Three suns over China
Residents of a Chinese city have been amazed to see what appeared to be three suns hanging in the sky at the same time.

The optical illusion lasted three hours this morning in Mohe, the country's northernmost city near the Russian border.

The spectacle is caused by a natural phenomenon known as 'sun dogs' and rarely happens in China, according to experts.

The stunning scene occurred from 6.30am to 9.30am in the Mohe town of Tuqiang. Mohe is part of the Daxing'anling region of north-eastern Heilongjiang Province.


It was one of the longest-lasting sun dog occurrences in the area in recent years, the Daxing'anling Fire Brigade said in a social media post while sharing a video of the sight.

Pictures and footage uploaded by the Chinese weather authorities show two bright spots, called 'phantom suns', appearing on the left and right side of the actual sun which was rising from the sleepy town of 20,000.


Sun dogs happen when sunlight passes through high-altitude ice crystals in cirrus clouds. The phenomenon is also called 'parhelion'.

Grahame Madge, a spokesman for the Met Office, said that sun dogs can occur anywhere in the world, and they are always 'intriguing to see'.

Mr Madge told MailOnline: 'Occasionally they can form multi-coloured patches - like sections of rainbows - or they can appear in this case like multiple suns.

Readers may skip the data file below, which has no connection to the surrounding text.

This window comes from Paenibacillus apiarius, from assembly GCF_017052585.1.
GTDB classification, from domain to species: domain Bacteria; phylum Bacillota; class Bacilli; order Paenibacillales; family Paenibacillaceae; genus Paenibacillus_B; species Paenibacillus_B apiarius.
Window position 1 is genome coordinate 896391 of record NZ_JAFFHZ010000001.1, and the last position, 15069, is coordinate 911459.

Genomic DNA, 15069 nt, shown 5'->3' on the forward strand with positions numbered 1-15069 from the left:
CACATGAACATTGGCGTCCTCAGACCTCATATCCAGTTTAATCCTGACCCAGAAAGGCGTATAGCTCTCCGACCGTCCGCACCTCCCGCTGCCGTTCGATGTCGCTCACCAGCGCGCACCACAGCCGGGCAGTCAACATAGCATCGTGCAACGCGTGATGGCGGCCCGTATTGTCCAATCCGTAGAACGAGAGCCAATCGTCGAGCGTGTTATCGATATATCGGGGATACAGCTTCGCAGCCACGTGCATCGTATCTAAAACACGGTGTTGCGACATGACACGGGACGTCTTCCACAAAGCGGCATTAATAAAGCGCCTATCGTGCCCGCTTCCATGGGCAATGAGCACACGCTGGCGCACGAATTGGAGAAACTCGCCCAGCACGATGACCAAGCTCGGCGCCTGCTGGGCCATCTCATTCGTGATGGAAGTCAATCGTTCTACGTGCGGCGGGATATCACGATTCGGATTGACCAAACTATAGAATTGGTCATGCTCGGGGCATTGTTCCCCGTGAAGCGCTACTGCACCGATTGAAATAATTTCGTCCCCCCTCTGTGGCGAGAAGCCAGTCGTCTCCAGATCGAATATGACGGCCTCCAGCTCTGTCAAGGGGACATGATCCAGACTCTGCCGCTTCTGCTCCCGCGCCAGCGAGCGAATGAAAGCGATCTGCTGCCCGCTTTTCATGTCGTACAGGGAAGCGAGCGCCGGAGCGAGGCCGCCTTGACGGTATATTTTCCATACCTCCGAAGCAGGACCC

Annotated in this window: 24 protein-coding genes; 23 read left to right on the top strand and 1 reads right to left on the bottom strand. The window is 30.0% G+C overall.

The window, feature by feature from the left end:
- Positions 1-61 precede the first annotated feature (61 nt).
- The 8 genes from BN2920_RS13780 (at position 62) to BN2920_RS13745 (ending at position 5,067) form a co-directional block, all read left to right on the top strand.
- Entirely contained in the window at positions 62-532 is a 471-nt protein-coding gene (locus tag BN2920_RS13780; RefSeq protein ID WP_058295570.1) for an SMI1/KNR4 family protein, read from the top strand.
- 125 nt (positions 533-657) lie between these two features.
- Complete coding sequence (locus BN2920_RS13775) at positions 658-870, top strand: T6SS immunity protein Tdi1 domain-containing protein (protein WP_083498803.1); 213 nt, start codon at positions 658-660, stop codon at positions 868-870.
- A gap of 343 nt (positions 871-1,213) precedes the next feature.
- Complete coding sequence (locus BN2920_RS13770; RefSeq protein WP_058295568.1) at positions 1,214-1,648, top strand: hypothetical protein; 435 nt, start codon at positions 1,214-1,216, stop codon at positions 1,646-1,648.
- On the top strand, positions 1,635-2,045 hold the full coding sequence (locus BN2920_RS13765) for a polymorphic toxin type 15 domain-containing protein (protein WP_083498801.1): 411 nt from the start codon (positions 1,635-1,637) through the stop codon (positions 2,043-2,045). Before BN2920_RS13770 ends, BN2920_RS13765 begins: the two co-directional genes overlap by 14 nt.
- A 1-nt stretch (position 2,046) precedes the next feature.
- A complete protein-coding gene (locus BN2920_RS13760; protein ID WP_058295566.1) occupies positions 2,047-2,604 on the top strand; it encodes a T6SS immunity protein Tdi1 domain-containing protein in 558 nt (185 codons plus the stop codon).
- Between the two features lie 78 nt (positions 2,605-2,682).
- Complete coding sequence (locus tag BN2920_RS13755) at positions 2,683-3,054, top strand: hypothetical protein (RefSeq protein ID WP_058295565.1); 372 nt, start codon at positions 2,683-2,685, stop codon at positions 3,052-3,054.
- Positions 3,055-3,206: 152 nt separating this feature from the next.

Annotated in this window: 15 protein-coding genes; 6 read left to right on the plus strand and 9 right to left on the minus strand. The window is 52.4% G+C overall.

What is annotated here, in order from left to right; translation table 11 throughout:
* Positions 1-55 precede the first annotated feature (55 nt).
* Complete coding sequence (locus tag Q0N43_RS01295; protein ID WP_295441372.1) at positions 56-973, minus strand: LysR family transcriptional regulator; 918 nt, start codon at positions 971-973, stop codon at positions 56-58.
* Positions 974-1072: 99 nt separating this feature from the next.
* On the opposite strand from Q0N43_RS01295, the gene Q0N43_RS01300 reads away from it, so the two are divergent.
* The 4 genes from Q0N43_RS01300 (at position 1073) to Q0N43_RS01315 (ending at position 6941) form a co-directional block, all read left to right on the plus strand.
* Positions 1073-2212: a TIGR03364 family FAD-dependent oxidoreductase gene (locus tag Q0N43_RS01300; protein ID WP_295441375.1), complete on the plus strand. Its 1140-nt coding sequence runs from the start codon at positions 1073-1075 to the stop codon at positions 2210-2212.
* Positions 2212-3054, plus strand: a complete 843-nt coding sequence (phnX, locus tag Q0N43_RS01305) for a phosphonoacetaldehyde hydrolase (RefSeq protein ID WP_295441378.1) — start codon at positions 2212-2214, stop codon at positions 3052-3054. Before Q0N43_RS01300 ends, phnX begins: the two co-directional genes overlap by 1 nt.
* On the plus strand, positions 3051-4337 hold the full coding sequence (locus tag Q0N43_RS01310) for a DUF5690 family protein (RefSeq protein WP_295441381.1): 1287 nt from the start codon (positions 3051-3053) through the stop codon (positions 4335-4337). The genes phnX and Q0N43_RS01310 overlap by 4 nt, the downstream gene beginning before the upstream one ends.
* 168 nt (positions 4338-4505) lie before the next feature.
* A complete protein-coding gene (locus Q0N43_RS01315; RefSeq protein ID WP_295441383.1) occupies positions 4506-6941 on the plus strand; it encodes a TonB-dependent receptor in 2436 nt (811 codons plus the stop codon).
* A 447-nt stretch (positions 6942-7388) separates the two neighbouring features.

'The atmosphere above our heads is ever-changing and often there can be interesting things to see for those with the dedication to look.'

An unusually bright moon can create the same effect, but such an instance is 'very rare', according to the Met Office.

Chinese meteorological engineer Bian Yun previously told MailOnline that sun dogs rarely happen in his country.

Mr Bian, who works for China Meteorological Administration, commented on the illusion in an interview in 2019: 'There are many hexagon-shaped ice crystals in the semi-transparent, delicate clouds in the sky.

'Occasionally, they will line up finely and horizontally in the sky and when sunlight shines on these ice crystals, such irregular reflection will occur.'

Residents of a town in Xinjiang in north-western China were treated to a similar sight on an afternoon in December last year. A pair of mock suns brought a stunning halo to the small city of Khorgas on an otherwise biting cold day.